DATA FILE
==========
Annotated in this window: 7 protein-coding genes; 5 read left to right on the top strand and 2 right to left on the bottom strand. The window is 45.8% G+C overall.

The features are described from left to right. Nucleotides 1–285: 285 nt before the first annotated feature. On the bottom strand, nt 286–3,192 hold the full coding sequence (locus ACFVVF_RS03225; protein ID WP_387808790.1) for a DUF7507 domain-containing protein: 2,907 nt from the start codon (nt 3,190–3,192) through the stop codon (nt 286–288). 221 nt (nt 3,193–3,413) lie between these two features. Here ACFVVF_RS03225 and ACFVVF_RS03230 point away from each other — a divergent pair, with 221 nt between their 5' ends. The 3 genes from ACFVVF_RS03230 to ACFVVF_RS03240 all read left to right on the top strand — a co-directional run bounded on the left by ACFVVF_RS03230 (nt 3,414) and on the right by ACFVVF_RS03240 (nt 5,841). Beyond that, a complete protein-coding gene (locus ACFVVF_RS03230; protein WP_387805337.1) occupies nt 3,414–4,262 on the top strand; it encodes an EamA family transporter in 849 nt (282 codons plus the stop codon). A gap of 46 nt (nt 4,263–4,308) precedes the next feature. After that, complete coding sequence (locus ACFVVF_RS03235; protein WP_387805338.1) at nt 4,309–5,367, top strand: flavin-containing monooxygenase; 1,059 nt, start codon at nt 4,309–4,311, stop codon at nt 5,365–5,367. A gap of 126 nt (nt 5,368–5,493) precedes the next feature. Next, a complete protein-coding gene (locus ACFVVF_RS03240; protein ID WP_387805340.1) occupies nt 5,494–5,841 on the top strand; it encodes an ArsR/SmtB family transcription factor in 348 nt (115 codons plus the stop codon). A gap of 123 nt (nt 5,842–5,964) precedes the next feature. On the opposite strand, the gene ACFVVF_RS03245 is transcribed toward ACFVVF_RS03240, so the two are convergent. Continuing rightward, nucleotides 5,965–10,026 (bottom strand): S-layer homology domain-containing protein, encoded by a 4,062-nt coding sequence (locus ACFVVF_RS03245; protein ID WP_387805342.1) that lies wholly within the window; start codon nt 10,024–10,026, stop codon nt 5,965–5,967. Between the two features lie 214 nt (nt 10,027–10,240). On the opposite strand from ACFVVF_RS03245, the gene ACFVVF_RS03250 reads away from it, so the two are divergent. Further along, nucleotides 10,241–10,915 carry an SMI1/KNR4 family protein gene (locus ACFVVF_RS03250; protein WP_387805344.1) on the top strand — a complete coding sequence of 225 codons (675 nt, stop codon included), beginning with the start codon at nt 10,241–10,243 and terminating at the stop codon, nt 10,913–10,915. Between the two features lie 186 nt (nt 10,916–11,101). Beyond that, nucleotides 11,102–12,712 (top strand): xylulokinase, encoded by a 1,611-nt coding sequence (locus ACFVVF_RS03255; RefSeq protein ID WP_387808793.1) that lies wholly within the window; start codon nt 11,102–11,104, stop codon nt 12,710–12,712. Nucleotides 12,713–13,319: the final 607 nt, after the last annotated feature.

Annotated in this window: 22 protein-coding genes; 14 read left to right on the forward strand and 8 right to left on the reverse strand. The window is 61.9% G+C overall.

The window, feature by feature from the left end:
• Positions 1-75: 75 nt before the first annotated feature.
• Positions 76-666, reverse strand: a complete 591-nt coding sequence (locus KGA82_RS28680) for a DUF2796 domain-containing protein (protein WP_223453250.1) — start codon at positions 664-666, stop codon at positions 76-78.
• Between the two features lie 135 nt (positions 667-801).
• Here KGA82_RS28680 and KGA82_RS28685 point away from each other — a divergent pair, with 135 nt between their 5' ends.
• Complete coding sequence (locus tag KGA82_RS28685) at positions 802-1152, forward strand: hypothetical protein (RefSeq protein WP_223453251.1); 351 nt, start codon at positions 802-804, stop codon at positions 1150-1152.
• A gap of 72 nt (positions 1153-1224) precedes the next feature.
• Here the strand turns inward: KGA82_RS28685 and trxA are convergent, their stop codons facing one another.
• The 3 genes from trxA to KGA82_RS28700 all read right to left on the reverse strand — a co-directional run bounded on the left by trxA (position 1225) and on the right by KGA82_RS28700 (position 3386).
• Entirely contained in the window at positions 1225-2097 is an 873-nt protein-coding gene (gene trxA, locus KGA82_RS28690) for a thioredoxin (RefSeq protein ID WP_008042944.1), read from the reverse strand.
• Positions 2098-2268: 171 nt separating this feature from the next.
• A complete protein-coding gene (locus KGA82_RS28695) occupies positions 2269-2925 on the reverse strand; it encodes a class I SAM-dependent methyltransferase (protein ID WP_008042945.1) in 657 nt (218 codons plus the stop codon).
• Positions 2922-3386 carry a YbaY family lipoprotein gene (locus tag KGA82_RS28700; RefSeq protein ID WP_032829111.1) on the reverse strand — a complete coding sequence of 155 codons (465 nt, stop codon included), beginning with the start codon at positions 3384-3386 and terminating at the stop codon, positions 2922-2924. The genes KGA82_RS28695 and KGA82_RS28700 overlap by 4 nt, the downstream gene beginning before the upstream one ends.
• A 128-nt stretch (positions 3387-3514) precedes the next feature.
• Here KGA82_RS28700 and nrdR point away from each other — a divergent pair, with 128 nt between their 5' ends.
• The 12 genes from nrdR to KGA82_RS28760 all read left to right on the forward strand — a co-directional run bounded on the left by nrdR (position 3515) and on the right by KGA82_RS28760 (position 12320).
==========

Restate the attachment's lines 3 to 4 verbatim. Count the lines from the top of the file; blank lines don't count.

Annotated in this window: 22 protein-coding genes; 14 read left to right on the forward strand and 8 right to left on the reverse strand. The window is 61.9% G+C overall.

The window, feature by feature from the left end: